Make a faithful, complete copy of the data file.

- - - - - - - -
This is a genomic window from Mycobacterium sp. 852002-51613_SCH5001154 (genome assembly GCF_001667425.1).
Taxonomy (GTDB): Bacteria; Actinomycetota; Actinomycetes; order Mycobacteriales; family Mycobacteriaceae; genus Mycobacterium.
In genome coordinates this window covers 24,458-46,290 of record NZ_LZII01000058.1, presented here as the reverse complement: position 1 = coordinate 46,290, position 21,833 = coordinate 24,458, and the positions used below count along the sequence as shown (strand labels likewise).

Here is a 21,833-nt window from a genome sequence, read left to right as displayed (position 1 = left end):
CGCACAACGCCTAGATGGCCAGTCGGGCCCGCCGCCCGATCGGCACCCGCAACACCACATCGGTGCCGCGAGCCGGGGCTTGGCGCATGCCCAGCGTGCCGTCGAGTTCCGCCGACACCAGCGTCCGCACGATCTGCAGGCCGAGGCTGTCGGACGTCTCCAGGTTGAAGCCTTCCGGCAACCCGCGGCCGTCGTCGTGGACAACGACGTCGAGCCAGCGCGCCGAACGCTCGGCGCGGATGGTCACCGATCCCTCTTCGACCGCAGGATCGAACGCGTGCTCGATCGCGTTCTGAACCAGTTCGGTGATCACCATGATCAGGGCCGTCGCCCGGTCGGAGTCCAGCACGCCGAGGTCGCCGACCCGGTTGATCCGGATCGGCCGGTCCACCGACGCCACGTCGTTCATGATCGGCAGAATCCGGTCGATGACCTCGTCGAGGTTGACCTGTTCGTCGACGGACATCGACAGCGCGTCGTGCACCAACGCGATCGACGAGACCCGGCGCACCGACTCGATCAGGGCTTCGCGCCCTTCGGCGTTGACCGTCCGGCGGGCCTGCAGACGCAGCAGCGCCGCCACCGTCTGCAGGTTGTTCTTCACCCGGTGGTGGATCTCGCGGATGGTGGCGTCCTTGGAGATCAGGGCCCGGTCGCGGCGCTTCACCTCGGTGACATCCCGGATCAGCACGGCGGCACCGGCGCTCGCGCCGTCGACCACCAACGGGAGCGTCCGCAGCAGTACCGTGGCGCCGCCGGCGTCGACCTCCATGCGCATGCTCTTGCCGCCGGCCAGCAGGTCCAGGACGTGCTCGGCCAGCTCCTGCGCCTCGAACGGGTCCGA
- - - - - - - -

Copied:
This is a genomic window from Mycobacterium sp. 852002-51613_SCH5001154 (genome assembly GCF_001667425.1).
Taxonomy (GTDB): Bacteria; Actinomycetota; Actinomycetes; order Mycobacteriales; family Mycobacteriaceae; genus Mycobacterium.
In genome coordinates this window covers 24,458-46,290 of record NZ_LZII01000058.1, presented here as the reverse complement: position 1 = coordinate 46,290, position 21,833 = coordinate 24,458, and the positions used below count along the sequence as shown (strand labels likewise).

Here is a 21,833-nt window from a genome sequence, read left to right as displayed (position 1 = left end):
CGCACAACGCCTAGATGGCCAGTCGGGCCCGCCGCCCGATCGGCACCCGCAACACCACATCGGTGCCGCGAGCCGGGGCTTGGCGCATGCCCAGCGTGCCGTCGAGTTCCGCCGACACCAGCGTCCGCACGATCTGCAGGCCGAGGCTGTCGGACGTCTCCAGGTTGAAGCCTTCCGGCAACCCGCGGCCGTCGTCGTGGACAACGACGTCGAGCCAGCGCGCCGAACGCTCGGCGCGGATGGTCACCGATCCCTCTTCGACCGCAGGATCGAACGCGTGCTCGATCGCGTTCTGAACCAGTTCGGTGATCACCATGATCAGGGCCGTCGCCCGGTCGGAGTCCAGCACGCCGAGGTCGCCGACCCGGTTGATCCGGATCGGCCGGTCCACCGACGCCACGTCGTTCATGATCGGCAGAATCCGGTCGATGACCTCGTCGAGGTTGACCTGTTCGTCGACGGACATCGACAGCGCGTCGTGCACCAACGCGATCGACGAGACCCGGCGCACCGACTCGATCAGGGCTTCGCGCCCTTCGGCGTTGACCGTCCGGCGGGCCTGCAGACGCAGCAGCGCCGCCACCGTCTGCAGGTTGTTCTTCACCCGGTGGTGGATCTCGCGGATGGTGGCGTCCTTGGAGATCAGGGCCCGGTCGCGGCGCTTCACCTCGGTGACATCCCGGATCAGCACGGCGGCACCGGCGCTCGCGCCGTCGACCACCAACGGGAGCGTCCGCAGCAGTACCGTGGCGCCGCCGGCGTCGACCTCCATGCGCATGCTCTTGCCGCCGGCCAGCAGGTCCAGGACGTGCTCGGCCAGCTCCTGCGCCTCGAACGGGTCCGA